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Please use this identifier to cite or link to this item: http://hdl.handle.net/2451/26186

Title: Do Non-profit Enterprises Pay More For Their Labor Inputs? An Examination of Hospital Behavior
Authors: James, Paula
Issue Date: 2002
Series/Report no.: EC-02-07
Abstract: How the behavior of non-profit organizations differs from that of for-profit organizations has been the topic of a wide body of research. The motivational and behavioral differences resulting from the two organizational forms are particularly important in the U.S. health-care sector – an industry dominated by non-profit enterprise. This paper outlines some of the theories of non-profit hospital behavior and reviews some of the empirical work related to those theories. I then examine empirically whether there is a difference in wages and salaries paid to seven categories of hospital employee in different types of hospitals. To my knowledge, there have been no studies that evaluate directly whether non-profit hospitals pay more than their for-profit counterparts. I find that non-profit hospitals pay significantly higher wages to their employees in five of seven major categories. In the conclusion I highlight those theories that are consistent with these empirical findings and those that are not.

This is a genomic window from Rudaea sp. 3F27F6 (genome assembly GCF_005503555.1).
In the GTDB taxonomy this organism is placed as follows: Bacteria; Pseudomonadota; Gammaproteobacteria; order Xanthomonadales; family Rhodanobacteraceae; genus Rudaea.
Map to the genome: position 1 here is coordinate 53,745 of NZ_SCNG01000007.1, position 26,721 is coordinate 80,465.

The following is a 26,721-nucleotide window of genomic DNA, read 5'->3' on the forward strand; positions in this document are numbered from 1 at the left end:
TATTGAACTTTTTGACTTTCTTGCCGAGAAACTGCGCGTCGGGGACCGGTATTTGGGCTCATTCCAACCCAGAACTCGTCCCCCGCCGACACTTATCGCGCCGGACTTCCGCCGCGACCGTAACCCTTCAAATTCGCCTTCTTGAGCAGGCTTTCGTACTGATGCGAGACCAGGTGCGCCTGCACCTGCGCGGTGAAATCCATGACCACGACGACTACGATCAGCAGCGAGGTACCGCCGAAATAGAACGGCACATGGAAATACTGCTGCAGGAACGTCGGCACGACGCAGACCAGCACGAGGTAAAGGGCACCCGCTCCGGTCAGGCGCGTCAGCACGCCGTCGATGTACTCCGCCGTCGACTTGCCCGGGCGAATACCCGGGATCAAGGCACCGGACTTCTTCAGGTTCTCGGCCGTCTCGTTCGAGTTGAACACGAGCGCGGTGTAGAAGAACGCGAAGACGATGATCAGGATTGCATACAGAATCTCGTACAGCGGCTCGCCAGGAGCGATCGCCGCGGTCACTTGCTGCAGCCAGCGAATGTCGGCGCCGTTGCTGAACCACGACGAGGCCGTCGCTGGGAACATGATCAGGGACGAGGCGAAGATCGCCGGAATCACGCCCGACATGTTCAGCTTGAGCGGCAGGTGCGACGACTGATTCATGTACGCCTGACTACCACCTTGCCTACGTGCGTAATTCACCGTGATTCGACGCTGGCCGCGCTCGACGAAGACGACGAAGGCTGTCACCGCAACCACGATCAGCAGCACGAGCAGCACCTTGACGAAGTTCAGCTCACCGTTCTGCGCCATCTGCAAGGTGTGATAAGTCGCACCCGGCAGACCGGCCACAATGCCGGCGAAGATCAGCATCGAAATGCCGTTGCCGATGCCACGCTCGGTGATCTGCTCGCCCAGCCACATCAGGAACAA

URI: http://hdl.handle.net/2451/26186
Appears in Collections:Economics Working Papers

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